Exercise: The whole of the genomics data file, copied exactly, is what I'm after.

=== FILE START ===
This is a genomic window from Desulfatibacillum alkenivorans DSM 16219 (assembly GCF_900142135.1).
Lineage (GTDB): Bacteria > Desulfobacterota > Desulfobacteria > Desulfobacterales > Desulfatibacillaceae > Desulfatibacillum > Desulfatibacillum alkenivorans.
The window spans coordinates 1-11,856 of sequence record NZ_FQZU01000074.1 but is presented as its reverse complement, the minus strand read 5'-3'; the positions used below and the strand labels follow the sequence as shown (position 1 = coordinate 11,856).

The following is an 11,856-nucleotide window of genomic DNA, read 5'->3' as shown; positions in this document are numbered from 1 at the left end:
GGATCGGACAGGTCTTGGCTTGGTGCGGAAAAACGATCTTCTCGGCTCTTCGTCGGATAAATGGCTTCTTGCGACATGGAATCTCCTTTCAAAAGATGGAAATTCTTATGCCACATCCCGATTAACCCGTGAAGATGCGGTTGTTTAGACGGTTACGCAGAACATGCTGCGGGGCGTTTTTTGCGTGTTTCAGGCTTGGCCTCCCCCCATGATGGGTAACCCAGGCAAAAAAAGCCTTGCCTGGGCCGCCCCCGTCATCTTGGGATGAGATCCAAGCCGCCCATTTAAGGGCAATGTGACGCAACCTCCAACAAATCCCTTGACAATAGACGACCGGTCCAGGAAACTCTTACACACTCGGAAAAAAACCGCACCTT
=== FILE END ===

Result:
This is a genomic window from Desulfatibacillum alkenivorans DSM 16219 (assembly GCF_900142135.1).
Lineage (GTDB): Bacteria > Desulfobacterota > Desulfobacteria > Desulfobacterales > Desulfatibacillaceae > Desulfatibacillum > Desulfatibacillum alkenivorans.
The window spans coordinates 1-11,856 of sequence record NZ_FQZU01000074.1 but is presented as its reverse complement, the minus strand read 5'-3'; the positions used below and the strand labels follow the sequence as shown (position 1 = coordinate 11,856).

The following is an 11,856-nucleotide window of genomic DNA, read 5'->3' as shown; positions in this document are numbered from 1 at the left end:
GGATCGGACAGGTCTTGGCTTGGTGCGGAAAAACGATCTTCTCGGCTCTTCGTCGGATAAATGGCTTCTTGCGACATGGAATCTCCTTTCAAAAGATGGAAATTCTTATGCCACATCCCGATTAACCCGTGAAGATGCGGTTGTTTAGACGGTTACGCAGAACATGCTGCGGGGCGTTTTTTGCGTGTTTCAGGCTTGGCCTCCCCCCATGATGGGTAACCCAGGCAAAAAAAGCCTTGCCTGGGCCGCCCCCGTCATCTTGGGATGAGATCCAAGCCGCCCATTTAAGGGCAATGTGACGCAACCTCCAACAAATCCCTTGACAATAGACGACCGGTCCAGGAAACTCTTACACACTCGGAAAAAAACCGCACCTT